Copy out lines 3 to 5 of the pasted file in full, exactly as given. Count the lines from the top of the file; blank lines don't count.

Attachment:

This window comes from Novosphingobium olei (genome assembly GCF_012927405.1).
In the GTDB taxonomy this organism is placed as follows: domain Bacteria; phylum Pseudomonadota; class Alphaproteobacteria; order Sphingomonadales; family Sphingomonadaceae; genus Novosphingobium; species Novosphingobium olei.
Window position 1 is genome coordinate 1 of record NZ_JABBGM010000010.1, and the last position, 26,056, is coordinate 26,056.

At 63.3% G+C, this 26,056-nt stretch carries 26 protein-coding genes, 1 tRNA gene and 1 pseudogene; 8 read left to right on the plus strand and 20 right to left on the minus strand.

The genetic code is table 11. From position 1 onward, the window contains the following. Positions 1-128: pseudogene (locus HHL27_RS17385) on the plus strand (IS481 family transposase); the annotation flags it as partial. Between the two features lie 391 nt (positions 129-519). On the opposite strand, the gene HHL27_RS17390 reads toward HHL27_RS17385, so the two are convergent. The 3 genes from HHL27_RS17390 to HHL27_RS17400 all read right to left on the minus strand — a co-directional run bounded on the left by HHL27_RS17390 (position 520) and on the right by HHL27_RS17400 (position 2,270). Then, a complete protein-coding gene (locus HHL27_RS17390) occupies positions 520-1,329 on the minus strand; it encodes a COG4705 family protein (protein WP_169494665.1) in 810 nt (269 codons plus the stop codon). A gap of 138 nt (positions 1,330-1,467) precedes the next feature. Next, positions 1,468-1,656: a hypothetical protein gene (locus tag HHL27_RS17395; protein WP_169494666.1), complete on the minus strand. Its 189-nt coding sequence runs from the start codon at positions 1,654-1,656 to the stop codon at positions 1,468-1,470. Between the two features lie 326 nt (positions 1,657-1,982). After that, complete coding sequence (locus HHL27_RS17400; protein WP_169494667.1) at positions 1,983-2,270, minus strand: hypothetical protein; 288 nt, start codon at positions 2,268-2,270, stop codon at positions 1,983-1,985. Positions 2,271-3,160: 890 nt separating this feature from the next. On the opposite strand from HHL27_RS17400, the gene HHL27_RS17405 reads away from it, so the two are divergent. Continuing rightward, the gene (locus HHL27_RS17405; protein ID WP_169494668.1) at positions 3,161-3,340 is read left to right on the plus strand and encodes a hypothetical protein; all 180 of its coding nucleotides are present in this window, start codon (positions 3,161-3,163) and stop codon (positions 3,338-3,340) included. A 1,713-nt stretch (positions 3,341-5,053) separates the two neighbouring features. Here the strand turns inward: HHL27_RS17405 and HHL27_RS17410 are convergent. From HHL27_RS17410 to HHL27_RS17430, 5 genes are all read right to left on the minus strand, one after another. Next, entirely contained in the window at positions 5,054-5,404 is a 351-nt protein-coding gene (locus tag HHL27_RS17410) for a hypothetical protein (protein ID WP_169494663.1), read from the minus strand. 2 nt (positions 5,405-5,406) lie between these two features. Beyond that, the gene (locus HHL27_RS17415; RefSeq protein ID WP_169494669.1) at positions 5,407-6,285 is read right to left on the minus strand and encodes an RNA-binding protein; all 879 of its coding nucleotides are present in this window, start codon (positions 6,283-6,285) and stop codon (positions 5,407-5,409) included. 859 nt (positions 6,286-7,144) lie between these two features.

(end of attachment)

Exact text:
Window position 1 is genome coordinate 1 of record NZ_JABBGM010000010.1, and the last position, 26,056, is coordinate 26,056.

At 63.3% G+C, this 26,056-nt stretch carries 26 protein-coding genes, 1 tRNA gene and 1 pseudogene; 8 read left to right on the plus strand and 20 right to left on the minus strand.

The genetic code is table 11. From position 1 onward, the window contains the following. Positions 1-128: pseudogene (locus HHL27_RS17385) on the plus strand (IS481 family transposase); the annotation flags it as partial. Between the two features lie 391 nt (positions 129-519). On the opposite strand, the gene HHL27_RS17390 reads toward HHL27_RS17385, so the two are convergent. The 3 genes from HHL27_RS17390 to HHL27_RS17400 all read right to left on the minus strand — a co-directional run bounded on the left by HHL27_RS17390 (position 520) and on the right by HHL27_RS17400 (position 2,270). Then, a complete protein-coding gene (locus HHL27_RS17390) occupies positions 520-1,329 on the minus strand; it encodes a COG4705 family protein (protein WP_169494665.1) in 810 nt (269 codons plus the stop codon). A gap of 138 nt (positions 1,330-1,467) precedes the next feature. Next, positions 1,468-1,656: a hypothetical protein gene (locus tag HHL27_RS17395; protein WP_169494666.1), complete on the minus strand. Its 189-nt coding sequence runs from the start codon at positions 1,654-1,656 to the stop codon at positions 1,468-1,470. Between the two features lie 326 nt (positions 1,657-1,982). After that, complete coding sequence (locus HHL27_RS17400; protein WP_169494667.1) at positions 1,983-2,270, minus strand: hypothetical protein; 288 nt, start codon at positions 2,268-2,270, stop codon at positions 1,983-1,985. Positions 2,271-3,160: 890 nt separating this feature from the next. On the opposite strand from HHL27_RS17400, the gene HHL27_RS17405 reads away from it, so the two are divergent. Continuing rightward, the gene (locus HHL27_RS17405; protein ID WP_169494668.1) at positions 3,161-3,340 is read left to right on the plus strand and encodes a hypothetical protein; all 180 of its coding nucleotides are present in this window, start codon (positions 3,161-3,163) and stop codon (positions 3,338-3,340) included. A 1,713-nt stretch (positions 3,341-5,053) separates the two neighbouring features. Here the strand turns inward: HHL27_RS17405 and HHL27_RS17410 are convergent. From HHL27_RS17410 to HHL27_RS17430, 5 genes are all read right to left on the minus strand, one after another. Next, entirely contained in the window at positions 5,054-5,404 is a 351-nt protein-coding gene (locus tag HHL27_RS17410) for a hypothetical protein (protein ID WP_169494663.1), read from the minus strand. 2 nt (positions 5,405-5,406) lie between these two features. Beyond that, the gene (locus HHL27_RS17415; RefSeq protein ID WP_169494669.1) at positions 5,407-6,285 is read right to left on the minus strand and encodes an RNA-binding protein; all 879 of its coding nucleotides are present in this window, start codon (positions 6,283-6,285) and stop codon (positions 5,407-5,409) included. 859 nt (positions 6,286-7,144) lie between these two features.